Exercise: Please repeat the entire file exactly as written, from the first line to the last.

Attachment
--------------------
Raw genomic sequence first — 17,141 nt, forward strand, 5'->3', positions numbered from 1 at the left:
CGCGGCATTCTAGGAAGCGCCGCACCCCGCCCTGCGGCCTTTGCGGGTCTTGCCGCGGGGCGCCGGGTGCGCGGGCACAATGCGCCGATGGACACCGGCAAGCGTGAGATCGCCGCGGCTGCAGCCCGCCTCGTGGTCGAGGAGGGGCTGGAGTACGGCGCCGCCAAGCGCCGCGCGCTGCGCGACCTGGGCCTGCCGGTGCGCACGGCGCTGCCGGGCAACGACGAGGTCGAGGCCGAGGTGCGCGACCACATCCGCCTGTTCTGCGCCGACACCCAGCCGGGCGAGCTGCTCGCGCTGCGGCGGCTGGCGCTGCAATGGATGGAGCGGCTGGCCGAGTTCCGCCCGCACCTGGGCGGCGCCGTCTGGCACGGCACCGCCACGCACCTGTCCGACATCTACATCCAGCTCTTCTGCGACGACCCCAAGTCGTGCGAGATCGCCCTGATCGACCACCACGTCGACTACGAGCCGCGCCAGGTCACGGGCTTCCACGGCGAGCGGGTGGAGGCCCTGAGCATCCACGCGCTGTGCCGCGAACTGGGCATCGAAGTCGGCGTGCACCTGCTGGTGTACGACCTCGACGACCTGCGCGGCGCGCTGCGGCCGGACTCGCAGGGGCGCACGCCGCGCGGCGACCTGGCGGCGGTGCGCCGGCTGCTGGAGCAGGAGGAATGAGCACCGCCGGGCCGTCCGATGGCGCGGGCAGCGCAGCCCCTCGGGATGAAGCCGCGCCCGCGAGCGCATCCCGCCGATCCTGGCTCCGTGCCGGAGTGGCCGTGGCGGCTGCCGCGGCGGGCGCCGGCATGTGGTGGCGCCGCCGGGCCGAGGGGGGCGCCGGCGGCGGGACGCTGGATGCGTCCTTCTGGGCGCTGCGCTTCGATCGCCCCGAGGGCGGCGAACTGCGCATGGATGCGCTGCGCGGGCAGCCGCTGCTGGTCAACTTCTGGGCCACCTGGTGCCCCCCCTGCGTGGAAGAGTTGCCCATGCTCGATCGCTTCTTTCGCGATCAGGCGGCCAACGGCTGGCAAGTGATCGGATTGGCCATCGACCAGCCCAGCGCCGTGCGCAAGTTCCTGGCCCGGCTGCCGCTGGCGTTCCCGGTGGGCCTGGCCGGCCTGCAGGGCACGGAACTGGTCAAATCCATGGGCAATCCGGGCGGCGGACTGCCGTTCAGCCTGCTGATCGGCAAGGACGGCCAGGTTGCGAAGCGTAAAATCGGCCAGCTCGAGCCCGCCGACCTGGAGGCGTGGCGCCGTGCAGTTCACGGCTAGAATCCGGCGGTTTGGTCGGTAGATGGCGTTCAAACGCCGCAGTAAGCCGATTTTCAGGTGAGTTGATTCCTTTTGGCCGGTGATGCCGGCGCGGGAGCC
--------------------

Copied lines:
Raw genomic sequence first — 17,141 nt, forward strand, 5'->3', positions numbered from 1 at the left:
CGCGGCATTCTAGGAAGCGCCGCACCCCGCCCTGCGGCCTTTGCGGGTCTTGCCGCGGGGCGCCGGGTGCGCGGGCACAATGCGCCGATGGACACCGGCAAGCGTGAGATCGCCGCGGCTGCAGCCCGCCTCGTGGTCGAGGAGGGGCTGGAGTACGGCGCCGCCAAGCGCCGCGCGCTGCGCGACCTGGGCCTGCCGGTGCGCACGGCGCTGCCGGGCAACGACGAGGTCGAGGCCGAGGTGCGCGACCACATCCGCCTGTTCTGCGCCGACACCCAGCCGGGCGAGCTGCTCGCGCTGCGGCGGCTGGCGCTGCAATGGATGGAGCGGCTGGCCGAGTTCCGCCCGCACCTGGGCGGCGCCGTCTGGCACGGCACCGCCACGCACCTGTCCGACATCTACATCCAGCTCTTCTGCGACGACCCCAAGTCGTGCGAGATCGCCCTGATCGACCACCACGTCGACTACGAGCCGCGCCAGGTCACGGGCTTCCACGGCGAGCGGGTGGAGGCCCTGAGCATCCACGCGCTGTGCCGCGAACTGGGCATCGAAGTCGGCGTGCACCTGCTGGTGTACGACCTCGACGACCTGCGCGGCGCGCTGCGGCCGGACTCGCAGGGGCGCACGCCGCGCGGCGACCTGGCGGCGGTGCGCCGGCTGCTGGAGCAGGAGGAATGAGCACCGCCGGGCCGTCCGATGGCGCGGGCAGCGCAGCCCCTCGGGATGAAGCCGCGCCCGCGAGCGCATCCCGCCGATCCTGGCTCCGTGCCGGAGTGGCCGTGGCGGCTGCCGCGGCGGGCGCCGGCATGTGGTGGCGCCGCCGGGCCGAGGGGGGCGCCGGCGGCGGGACGCTGGATGCGTCCTTCTGGGCGCTGCGCTTCGATCGCCCCGAGGGCGGCGAACTGCGCATGGATGCGCTGCGCGGGCAGCCGCTGCTGGTCAACTTCTGGGCCACCTGGTGCCCCCCCTGCGTGGAAGAGTTGCCCATGCTCGATCGCTTCTTTCGCGATCAGGCGGCCAACGGCTGGCAAGTGATCGGATTGGCCATCGACCAGCCCAGCGCCGTGCGCAAGTTCCTGGCCCGGCTGCCGCTGGCGTTCCCGGTGGGCCTGGCCGGCCTGCAGGGCACGGAACTGGTCAAATCCATGGGCAATCCGGGCGGCGGACTGCCGTTCAGCCTGCTGATCGGCAAGGACGGCCAGGTTGCGAAGCGTAAAATCGGCCAGCTCGAGCCCGCCGACCTGGAGGCGTGGCGCCGTGCAGTTCACGGCTAGAATCCGGCGGTTTGGTCGGTAGATGGCGTTCAAACGCCGCAGTAAGCCGATTTTCAGGTGAGTTGATTCCTTTTGGCCGGTGATGCCGGCGCGGGAGCC